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Tech journalist since the dark ages. Windows Secrets, LangaList newsletter, Windows Magazine (NetGuide, Home PC), Byte, Popular Computing, yadda yadda yadda. Google me, if it matters.

This feed is mostly personal interest; it's NOT my professional writing. There's tech here, yes, but also lots of general science and some politics and weird humor thrown in.

Tuesday, July 14, 2015

About that coming "mini ice age..."

A mathematics professor, Valentina Zharkova, recently gave a presentation in which she predicted that we could soon see a temporary 60% drop in solar magnetic activity.

Her presentation was a speech, not a peer-reviewed paper.

But a number of publications, including the British tabloid the Daily Mail, interpreted her remarks as predicting a 60% drop in solar light and heat, and ran an article saying we're in for a "mini ice age," with illustrations of a frozen-solid Thames.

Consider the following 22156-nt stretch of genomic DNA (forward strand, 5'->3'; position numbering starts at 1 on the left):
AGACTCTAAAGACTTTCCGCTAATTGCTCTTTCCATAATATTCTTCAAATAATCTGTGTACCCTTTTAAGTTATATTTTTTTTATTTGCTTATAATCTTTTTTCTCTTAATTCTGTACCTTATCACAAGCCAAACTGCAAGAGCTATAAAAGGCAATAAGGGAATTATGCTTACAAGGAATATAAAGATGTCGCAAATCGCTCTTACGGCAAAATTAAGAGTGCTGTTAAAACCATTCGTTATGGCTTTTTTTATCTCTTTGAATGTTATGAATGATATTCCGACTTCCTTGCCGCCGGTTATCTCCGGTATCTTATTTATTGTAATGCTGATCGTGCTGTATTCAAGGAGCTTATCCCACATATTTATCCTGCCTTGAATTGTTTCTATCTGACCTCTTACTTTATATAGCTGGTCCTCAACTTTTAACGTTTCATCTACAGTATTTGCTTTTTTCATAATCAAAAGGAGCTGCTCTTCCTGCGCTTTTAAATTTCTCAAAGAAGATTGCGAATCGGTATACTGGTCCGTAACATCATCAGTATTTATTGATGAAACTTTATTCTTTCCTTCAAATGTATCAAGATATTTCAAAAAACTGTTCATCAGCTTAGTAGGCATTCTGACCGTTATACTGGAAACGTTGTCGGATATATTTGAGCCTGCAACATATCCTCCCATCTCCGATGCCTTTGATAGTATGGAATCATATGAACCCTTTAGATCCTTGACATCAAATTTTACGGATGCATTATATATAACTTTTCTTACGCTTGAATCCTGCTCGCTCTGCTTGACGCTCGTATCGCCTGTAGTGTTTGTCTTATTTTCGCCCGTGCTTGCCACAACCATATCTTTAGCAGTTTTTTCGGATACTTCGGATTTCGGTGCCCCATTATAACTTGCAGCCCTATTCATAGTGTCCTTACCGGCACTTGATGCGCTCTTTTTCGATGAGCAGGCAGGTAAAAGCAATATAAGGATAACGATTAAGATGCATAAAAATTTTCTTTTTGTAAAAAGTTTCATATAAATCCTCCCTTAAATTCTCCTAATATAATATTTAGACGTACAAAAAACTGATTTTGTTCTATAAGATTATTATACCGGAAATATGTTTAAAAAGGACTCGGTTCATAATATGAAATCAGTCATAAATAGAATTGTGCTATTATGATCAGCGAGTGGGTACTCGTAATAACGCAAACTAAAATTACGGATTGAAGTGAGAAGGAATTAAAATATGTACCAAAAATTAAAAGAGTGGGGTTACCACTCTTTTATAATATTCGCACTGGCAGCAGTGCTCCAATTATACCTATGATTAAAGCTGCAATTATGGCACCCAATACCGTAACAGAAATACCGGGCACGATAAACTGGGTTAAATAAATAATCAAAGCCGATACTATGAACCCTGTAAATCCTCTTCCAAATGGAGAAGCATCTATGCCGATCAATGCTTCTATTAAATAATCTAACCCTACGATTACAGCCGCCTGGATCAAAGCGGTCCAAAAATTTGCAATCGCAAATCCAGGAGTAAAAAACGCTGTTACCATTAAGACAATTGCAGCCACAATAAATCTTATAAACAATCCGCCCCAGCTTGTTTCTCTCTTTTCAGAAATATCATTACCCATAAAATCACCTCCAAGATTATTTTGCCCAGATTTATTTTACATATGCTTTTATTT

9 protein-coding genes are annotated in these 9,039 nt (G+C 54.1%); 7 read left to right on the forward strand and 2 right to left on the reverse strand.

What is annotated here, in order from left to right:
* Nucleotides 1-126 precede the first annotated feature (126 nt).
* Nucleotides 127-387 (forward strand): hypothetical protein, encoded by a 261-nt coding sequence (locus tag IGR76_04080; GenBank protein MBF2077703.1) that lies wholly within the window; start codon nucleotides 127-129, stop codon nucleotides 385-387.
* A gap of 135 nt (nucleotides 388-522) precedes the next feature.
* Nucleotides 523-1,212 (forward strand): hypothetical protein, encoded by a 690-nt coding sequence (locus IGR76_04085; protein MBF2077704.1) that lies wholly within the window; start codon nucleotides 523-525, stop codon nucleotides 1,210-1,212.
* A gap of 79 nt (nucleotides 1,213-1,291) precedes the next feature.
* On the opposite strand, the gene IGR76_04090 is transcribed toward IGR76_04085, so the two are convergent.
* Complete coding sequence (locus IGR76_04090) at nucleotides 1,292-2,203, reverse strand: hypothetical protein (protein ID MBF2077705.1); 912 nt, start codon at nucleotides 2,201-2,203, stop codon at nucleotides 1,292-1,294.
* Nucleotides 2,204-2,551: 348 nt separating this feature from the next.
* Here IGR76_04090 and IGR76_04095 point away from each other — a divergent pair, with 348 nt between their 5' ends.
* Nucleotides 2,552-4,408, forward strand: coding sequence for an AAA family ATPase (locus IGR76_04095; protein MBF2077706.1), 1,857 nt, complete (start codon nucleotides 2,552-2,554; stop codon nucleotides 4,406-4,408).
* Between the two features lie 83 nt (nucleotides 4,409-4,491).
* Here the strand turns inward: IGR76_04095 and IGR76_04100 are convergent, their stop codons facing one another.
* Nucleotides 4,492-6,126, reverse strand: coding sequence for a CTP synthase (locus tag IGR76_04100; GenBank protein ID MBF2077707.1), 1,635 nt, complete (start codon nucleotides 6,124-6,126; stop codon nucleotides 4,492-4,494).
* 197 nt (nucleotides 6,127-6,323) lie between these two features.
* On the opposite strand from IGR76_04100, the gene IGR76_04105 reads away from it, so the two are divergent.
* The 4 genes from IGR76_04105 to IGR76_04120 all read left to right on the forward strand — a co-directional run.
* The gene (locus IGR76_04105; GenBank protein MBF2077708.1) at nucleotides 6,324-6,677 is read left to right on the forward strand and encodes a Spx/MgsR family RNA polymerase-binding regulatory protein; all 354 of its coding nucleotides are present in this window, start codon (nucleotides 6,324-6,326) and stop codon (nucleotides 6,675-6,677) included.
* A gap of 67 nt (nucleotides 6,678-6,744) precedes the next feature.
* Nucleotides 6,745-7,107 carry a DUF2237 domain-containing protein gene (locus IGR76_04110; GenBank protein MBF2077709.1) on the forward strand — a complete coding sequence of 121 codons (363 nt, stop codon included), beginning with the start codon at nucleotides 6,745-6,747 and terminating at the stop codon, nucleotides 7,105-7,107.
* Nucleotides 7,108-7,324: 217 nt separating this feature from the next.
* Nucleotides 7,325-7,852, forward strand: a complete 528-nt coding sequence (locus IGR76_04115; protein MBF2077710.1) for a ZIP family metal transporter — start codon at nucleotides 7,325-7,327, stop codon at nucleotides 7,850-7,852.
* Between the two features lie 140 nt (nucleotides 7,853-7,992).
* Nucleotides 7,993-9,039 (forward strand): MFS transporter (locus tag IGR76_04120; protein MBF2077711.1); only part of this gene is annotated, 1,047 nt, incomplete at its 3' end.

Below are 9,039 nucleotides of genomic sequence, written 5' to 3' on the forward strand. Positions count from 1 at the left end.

Other publications --- including some who should have known better --- repeated and amplified the misinterpretation.

Many used the ambiguous phrase "drop in solar activity," even though Zharkova clearly stated she was talking about "magnetic wave components" inside the sun --- not its light and heat.

But Zharkova didn't help when, in interviews, she went way beyond her research and speculated about possible climate effects on Earth and Mars (!), and got the numbers wildly wrong. (It's not her field; she should have simply said "I don't know.")

In all, it was like christmas for climate change deniers and right-wing news operations.

Most solar scientists say there's maybe a 15-20% chance of a deep magnetic minimum of the type she's predicting. Maybe that number will increase if Zharkova publishes her research so others can check her work.

But in any case, a temporary drop in solar magnetic activity does not equal an equivalent drop in the Sun's heat and light. If the deep magnetic minimum does occur, most climate scientists say that any cooling effect will be trivial, and overwhelmed by the long-term warming we're locked into. (2015 is on track to be the hottest year in human history.)

If you want the details, from people who study the sun and climate for a living:


etc.